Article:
"I never forgot New Orleans."
~ Anne Rice
I went to New Orleans for the first time almost five years ago, in May, 2006, just shy of a year after Katrina.
People told me I wouldn't get it, that it was such a shame I hadn't been there pre-storm. I wouldn't be able to know it the same as those who had been there before the levees broke, before the SuperDome went far beyond football, before images on a loop of people on rooftops and the National Guard.
Maybe not, certainly not, but all I could say to them after I got back was that when I went there, my heart changed. I don't know exactly how much or in what direction it shifted or what difference it makes, but in some fundamental way I have never been the same beyond the usual way you're not the same after the chemical shift that travel and new experience cause.
I remember flying in low over the tops of RVs attached to houses that I'd see just minutes later from the cab on the highway. The water lines were unbelievable. The still-ravaged neighborhoods. Everything on the television was real.
And when I made it downtown, it was the people. The soul and pull of the people were realer than hurricane water.
I went on a so-called "disaster tour" put on by a tourism company, because I was told not to go to certain areas alone and I generally trust the locals with a little help from the concierge. The guide was a hustler, but beyond that a man whose home was destroyed, who spoke his particular Cajun truth into a boxy microphone while a desolate block drove me to tears.
If I'm honest, it was at that moment where my forehead hit the window and I wept silently into the glass that this city sprang through me like resurrection fern through cracked concrete. I never saw it coming. I don't know how you could.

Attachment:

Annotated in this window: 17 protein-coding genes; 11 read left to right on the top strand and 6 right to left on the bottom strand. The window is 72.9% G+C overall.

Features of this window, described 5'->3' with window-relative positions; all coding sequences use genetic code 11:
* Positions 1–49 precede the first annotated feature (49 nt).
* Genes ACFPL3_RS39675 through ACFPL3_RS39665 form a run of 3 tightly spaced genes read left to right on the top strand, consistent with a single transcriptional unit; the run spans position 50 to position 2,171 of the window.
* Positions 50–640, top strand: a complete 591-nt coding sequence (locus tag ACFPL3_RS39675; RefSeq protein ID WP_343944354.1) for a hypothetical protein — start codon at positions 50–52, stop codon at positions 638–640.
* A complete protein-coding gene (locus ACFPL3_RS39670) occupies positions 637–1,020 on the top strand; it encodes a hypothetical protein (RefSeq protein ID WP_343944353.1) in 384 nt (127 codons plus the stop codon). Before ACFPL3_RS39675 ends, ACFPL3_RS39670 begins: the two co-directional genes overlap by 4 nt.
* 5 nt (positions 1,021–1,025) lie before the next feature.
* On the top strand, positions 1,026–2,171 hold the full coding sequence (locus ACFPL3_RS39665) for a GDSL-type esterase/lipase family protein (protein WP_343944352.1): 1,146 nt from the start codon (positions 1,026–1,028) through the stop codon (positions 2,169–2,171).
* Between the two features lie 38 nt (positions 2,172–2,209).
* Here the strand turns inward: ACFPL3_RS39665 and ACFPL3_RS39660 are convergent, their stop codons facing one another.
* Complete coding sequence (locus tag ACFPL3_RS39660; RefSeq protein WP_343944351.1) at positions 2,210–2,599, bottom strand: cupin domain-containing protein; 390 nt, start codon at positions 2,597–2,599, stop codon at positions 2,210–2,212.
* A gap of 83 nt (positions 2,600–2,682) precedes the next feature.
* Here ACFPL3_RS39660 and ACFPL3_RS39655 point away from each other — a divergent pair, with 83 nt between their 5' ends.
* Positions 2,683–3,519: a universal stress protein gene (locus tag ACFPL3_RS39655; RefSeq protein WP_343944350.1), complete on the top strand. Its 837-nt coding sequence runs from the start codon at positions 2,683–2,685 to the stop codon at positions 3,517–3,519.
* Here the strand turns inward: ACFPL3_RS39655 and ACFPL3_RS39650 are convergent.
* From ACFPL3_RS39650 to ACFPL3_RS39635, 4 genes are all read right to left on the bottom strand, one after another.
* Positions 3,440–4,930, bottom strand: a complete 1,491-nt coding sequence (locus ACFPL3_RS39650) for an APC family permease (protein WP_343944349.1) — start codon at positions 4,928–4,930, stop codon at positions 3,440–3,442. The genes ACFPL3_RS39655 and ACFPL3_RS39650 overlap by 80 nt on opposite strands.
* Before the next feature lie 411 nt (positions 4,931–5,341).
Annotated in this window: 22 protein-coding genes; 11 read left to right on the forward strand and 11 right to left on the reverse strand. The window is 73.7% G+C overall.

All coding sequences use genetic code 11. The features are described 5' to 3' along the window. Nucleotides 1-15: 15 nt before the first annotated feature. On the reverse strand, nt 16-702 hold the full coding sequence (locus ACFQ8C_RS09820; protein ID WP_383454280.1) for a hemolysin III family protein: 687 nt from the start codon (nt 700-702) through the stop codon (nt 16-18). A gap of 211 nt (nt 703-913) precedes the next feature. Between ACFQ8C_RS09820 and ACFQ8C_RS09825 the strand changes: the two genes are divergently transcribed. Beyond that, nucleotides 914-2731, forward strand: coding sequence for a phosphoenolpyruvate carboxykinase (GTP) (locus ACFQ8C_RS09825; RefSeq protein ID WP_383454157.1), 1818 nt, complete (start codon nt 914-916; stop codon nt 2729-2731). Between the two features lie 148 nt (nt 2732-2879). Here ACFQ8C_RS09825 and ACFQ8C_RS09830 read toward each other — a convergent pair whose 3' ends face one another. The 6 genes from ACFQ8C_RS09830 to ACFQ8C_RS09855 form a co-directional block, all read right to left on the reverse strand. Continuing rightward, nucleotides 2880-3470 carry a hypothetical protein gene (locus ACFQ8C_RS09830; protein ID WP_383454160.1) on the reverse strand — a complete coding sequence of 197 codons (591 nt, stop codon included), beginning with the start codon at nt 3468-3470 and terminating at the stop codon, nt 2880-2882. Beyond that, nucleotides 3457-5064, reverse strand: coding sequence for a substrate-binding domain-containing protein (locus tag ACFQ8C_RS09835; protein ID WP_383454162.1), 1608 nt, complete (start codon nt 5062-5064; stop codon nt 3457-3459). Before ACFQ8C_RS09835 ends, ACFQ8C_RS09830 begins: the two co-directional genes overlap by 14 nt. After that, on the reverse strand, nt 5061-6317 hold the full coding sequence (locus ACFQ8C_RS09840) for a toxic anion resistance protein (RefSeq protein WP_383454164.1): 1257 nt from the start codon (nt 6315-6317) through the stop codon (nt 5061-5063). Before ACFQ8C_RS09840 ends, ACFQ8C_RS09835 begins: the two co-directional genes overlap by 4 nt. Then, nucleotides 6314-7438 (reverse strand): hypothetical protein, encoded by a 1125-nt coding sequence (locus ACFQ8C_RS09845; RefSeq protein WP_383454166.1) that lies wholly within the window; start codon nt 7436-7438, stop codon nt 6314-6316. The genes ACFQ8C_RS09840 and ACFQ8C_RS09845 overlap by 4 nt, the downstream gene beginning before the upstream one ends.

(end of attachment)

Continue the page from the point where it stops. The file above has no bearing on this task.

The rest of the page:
I knew that man's loss as much as I possibly could for an outsider at the end, as he punched the steering wheel and cursed the tourists who didn't tip him on his drop-off rounds through the Quarter. I prayed I'd given him enough.
I go back at least once a year to this city now, lucky to have a friend with a house where I can stay, just up on higher ground. It is one of my favorite places in the world, some of my most comfortable streets to walk, music, food, vibe, air.
I get to go back tomorrow.
I don't know if how I saw this place when I finally did is how I would have seen it pre-storm. Maybe, maybe not. I obviously can't say. But what I do know is that only New York lives in me when I'm not there like this place does. New Orleans is my heart and New York is my soul. New Orleans is my soul and New York is my heart, either way.
My pictures talk back and tell me I love it, that I see its very best side.
And that's something I don't question. That's something no one else can know. My eyes are open to its challenges, to its darker edges, to the rough road many of its people walk.
But that's not all of it by a long shot. Thank God it survives, that it's still there, as water be damned it will never not be, not in general and not for me.